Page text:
I currently only know of two options for this that are accepted in the larger medical community. The first is the Institute of Functional Medicine, a post-graduate program for healthcare providers. The other option is to earn a master’s degree that incorporates the functional medicine curriculum, such as the Human Nutrition and Functional Medicine program at the University of Western States. (Note: these programs offer additional education for individuals who already hold healthcare licenses. They do not qualify someone to practice medicine who is not already legally permitted to do so.)
Functional Medicine in Practice
Another question I commonly receive is about what it’s like to be a patient of functional medicine. My general (and usually unsatisfactory answer) is that it’s different for everybody.
A Closer Look at Patient Health:
In my own experience, there are three different types of patients who walk through the clinic doors. The first group consists of mostly healthy individuals who are simply looking to maximize their well-being. Perhaps they are concerned about a family history of diseases like diabetes, or maybe they’re athletes who would like to take a closer look at their health for the purpose of physical performance. With these patients, I complete a physical exam, run some screening labs, and also test vitamin levels to make sure they are well within the healthy range — not borderline low, or even too high. Once the lab results are in, we have a follow-up visit where we discuss the numbers, put together a treatment plan, and start making changes that we have evidence for making, based off the blood work. Depending on the patient, we follow up again in a few weeks or months, typically re-test to make sure we’re seeing improvement, and continue until the patient’s health is optimized. As with the traditional medical framework, patients usually come in for check-ups every six to twelve months.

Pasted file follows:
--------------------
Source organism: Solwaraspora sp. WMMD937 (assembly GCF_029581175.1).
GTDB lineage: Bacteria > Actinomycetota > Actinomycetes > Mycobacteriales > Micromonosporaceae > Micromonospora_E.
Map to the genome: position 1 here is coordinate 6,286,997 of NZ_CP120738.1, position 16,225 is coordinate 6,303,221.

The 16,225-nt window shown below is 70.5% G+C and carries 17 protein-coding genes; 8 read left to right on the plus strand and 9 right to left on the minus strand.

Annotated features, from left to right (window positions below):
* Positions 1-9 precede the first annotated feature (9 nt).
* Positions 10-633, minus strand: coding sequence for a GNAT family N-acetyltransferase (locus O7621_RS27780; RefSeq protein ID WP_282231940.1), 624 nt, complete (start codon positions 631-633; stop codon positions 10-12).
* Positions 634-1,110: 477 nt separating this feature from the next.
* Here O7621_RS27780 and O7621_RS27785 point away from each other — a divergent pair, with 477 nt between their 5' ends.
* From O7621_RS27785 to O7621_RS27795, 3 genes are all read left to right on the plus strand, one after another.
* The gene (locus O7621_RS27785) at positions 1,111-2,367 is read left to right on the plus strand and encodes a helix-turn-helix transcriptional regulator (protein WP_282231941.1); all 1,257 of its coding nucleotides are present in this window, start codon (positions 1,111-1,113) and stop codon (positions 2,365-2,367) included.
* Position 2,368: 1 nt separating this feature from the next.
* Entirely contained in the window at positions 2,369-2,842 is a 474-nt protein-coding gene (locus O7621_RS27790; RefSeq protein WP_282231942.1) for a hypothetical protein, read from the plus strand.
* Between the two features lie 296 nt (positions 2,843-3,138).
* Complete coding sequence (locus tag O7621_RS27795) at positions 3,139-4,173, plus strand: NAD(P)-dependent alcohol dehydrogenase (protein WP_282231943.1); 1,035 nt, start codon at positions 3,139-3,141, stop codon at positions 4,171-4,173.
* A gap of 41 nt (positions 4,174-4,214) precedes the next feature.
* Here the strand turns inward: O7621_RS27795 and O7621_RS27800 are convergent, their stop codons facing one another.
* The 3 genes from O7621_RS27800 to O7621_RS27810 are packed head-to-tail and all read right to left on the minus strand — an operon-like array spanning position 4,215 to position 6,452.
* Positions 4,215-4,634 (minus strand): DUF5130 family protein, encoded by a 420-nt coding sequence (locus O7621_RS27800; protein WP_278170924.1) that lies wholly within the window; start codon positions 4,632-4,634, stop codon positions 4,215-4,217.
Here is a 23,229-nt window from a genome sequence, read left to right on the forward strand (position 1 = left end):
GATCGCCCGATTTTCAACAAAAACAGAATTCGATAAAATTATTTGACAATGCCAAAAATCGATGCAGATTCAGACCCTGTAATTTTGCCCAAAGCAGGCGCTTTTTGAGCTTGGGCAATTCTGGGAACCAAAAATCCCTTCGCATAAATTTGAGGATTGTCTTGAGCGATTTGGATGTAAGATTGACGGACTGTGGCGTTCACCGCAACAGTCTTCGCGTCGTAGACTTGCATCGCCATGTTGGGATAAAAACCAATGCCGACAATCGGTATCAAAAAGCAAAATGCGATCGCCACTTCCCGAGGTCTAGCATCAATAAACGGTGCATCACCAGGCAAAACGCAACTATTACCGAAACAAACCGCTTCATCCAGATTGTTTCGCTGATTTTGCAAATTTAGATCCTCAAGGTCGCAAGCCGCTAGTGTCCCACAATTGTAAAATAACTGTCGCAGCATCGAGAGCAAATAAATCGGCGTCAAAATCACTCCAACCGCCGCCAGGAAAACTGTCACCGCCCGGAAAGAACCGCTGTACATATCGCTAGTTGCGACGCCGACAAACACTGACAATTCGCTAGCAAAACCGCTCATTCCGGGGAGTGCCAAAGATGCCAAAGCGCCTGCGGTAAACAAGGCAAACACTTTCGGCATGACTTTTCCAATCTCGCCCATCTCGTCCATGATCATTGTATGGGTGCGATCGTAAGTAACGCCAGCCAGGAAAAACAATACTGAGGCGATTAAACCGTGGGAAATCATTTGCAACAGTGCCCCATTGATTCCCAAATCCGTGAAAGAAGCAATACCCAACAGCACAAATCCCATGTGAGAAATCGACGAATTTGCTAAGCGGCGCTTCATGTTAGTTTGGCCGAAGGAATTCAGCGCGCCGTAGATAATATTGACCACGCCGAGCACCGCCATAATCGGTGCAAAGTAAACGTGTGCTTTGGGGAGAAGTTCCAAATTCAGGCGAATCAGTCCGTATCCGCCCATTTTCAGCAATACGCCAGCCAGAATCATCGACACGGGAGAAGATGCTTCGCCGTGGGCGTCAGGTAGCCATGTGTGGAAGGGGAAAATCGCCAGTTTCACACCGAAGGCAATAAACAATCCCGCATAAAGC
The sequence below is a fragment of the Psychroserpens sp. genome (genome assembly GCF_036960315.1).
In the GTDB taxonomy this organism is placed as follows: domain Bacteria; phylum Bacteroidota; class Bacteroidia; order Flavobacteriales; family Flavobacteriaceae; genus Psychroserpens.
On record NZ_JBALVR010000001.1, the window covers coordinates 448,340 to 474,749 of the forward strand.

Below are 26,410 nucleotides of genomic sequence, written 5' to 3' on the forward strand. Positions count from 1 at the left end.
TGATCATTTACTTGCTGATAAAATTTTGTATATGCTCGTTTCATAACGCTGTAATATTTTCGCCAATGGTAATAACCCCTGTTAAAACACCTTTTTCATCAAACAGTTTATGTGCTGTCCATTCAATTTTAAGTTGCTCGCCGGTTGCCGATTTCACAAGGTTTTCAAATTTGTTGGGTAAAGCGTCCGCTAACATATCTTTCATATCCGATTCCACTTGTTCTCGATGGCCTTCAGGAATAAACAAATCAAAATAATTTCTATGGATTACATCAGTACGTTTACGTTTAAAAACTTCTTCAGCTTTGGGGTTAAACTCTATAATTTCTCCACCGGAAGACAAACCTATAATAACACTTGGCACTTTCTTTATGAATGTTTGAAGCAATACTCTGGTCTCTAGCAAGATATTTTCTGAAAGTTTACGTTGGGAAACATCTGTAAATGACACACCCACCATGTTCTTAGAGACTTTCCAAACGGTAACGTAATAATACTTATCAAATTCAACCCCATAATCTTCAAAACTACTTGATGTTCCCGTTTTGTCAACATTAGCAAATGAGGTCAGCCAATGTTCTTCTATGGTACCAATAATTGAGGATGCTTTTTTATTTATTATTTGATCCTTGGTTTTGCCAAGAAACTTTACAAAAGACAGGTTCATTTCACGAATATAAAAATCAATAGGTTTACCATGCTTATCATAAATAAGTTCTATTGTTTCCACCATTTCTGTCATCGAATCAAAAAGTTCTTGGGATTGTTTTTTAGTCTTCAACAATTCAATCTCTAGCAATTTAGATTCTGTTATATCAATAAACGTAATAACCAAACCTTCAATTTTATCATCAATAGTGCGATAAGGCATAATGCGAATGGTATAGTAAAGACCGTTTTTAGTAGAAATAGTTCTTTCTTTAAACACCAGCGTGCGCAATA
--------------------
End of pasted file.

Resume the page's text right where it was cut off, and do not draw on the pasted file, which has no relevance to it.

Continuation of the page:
(Alternative) Treatment Options:
The second group of patients is pretty similar. These folks already have a health concern, such as high blood pressure or hypothyroidism, but aren’t ready to start taking medication. They’d like to improve their health in the most non-invasive (and least expensive) way possible, with the fewest side effects. This is what I love the most about functional medicine: it offers options for healing that support the body’s natural design. For example, instead of altogether shutting off the bodily system that produces cholesterol, which is what statin drugs do, the functional medicine approach involves identifying what is sending that cholesterol-making system into overdrive. By removing the trigger and supporting the foundation for balance and health, functional medicine allows the body to return to its normal state.